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Scottish National Dictionary (1700–)

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First published 1960 (SND Vol. V).
This entry has not been updated since then but may contain minor corrections and revisions.

KILMAURS, n. A small town in Ayrshire, near Kilmarnock, used attrib. in phrs.: 1. as sharp or gleg as a Kilmaurs whittle, quick in the uptake, quick-witted (Ayr. 1960). Kilmaurs was noted for cutlery in the 18th c. See Whittle; 2. Kilmaurs kail, see Kail; 3. Kilmaurs measure, good, ample measure (Ayr. 1960). [kɪl′mǫ:rz]1. Ayr. 1795 Stat. Acc.1 IX. 371:
A man of acute understanding and quickness in action is said to be as sharp as a Kilmaurs whittle. Footnote: — “My friends, we have had great deal of fine English ware among us the day, but aiblins, my Kilmaurs whittle will cut as sharply as ony English blade;” meaning that the language of his own country would be better understood, and do more good.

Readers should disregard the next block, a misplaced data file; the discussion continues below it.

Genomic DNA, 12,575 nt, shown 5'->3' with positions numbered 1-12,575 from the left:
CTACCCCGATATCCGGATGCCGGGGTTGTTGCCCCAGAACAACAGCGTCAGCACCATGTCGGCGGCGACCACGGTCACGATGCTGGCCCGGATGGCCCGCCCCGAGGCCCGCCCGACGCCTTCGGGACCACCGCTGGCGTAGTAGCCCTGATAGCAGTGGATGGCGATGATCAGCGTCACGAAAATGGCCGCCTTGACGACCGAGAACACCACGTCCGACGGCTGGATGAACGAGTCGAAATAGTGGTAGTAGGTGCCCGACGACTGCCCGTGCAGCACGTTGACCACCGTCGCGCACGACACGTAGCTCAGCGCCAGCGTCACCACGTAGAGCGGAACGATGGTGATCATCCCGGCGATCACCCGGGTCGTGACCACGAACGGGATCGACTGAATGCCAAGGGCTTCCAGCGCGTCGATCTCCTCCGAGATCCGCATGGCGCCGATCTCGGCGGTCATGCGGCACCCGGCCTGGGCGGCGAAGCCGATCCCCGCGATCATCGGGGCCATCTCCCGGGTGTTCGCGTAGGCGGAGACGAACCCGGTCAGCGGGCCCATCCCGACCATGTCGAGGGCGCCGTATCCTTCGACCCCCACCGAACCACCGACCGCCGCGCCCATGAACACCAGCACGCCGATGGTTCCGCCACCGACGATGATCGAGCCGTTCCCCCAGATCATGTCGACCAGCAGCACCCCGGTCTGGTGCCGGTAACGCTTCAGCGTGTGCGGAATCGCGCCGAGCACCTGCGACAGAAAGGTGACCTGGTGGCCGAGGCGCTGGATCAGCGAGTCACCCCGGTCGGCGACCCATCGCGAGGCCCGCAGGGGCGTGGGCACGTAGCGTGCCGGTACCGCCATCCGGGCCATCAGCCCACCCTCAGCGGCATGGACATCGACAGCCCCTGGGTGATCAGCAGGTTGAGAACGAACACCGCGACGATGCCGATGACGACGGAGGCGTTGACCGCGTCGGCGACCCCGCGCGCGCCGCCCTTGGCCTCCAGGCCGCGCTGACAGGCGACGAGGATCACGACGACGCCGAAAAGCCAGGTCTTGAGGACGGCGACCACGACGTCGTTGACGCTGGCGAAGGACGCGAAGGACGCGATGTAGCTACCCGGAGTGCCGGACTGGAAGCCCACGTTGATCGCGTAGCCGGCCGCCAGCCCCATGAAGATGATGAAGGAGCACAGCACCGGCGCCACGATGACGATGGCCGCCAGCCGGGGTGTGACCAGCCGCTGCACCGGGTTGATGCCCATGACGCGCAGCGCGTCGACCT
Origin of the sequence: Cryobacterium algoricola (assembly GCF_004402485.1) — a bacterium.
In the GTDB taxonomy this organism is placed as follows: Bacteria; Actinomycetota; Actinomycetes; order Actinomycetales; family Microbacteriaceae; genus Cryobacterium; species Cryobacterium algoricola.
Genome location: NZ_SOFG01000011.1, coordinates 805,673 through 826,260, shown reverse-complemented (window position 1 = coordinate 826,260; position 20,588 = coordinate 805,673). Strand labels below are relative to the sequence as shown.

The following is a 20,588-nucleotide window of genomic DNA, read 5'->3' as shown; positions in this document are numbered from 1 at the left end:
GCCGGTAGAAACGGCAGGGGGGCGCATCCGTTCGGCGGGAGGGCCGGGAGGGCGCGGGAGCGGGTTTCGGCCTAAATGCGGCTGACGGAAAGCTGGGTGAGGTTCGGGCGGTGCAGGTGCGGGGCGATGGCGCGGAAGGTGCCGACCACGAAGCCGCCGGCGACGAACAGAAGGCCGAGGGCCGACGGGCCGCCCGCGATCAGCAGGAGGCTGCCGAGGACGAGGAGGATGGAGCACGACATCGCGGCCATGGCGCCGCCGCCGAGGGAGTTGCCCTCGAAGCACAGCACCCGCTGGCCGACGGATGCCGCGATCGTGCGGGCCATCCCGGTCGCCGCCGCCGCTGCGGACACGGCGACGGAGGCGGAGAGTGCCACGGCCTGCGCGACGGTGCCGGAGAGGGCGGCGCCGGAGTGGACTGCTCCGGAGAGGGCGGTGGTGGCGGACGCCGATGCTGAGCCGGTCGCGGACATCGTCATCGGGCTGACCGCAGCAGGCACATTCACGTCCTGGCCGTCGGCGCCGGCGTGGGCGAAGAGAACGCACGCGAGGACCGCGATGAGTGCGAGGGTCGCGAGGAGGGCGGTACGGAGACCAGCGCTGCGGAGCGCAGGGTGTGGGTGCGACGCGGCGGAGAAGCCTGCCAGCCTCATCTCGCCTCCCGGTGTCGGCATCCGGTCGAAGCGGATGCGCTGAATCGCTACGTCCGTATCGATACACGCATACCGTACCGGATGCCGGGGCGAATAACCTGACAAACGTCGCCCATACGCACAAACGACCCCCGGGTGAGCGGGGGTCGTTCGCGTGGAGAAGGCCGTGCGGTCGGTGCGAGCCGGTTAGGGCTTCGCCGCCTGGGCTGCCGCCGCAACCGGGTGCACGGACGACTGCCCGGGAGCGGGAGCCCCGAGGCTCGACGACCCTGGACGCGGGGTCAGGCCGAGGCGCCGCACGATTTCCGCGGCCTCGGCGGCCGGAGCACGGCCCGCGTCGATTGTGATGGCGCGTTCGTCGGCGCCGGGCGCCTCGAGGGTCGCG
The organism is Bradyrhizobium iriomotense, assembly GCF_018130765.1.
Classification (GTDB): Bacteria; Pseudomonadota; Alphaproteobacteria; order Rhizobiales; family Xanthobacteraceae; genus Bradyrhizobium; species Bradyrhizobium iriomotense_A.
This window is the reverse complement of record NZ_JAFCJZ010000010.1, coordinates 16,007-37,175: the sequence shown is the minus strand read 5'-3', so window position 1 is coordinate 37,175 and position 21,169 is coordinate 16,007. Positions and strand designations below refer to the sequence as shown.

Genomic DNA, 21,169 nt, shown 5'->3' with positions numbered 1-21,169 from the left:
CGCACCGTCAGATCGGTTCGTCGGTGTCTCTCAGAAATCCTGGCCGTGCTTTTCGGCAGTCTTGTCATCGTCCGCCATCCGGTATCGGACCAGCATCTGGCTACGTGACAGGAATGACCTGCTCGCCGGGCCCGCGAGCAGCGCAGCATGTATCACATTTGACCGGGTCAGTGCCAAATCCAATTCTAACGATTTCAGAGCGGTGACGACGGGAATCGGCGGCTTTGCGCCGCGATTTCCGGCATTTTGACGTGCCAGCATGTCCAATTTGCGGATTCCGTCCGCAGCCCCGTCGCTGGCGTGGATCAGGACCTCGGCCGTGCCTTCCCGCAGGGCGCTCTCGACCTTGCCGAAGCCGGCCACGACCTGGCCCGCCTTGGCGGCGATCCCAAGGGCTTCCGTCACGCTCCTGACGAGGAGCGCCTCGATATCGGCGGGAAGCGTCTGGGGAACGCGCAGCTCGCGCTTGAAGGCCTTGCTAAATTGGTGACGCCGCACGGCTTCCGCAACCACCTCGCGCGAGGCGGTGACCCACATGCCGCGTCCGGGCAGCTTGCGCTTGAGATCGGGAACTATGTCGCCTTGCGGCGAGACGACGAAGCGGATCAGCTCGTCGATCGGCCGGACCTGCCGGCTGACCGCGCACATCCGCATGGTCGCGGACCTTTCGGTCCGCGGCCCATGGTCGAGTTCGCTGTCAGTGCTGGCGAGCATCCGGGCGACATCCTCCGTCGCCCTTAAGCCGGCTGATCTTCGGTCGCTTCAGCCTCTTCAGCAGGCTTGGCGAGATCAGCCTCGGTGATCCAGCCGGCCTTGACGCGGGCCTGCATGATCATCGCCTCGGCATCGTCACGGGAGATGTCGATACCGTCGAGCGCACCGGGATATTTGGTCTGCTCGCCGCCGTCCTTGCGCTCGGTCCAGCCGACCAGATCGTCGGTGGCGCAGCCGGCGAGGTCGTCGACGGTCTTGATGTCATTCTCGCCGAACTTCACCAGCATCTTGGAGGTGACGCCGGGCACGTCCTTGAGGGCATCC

Ayr. 1845 Stat. Acc.2 V. 771:
The Ayrshire proverb, “As gleg as a Kilmaurs whittle,” which cut, it was said, an inch before the point.

[O.Sc. has Kilmares knife, 1697.]

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"Kilmaurs n.". Dictionary of the Scots Language. 2004. Scottish Language Dictionaries Ltd. Accessed 21 Jun 2024 <>



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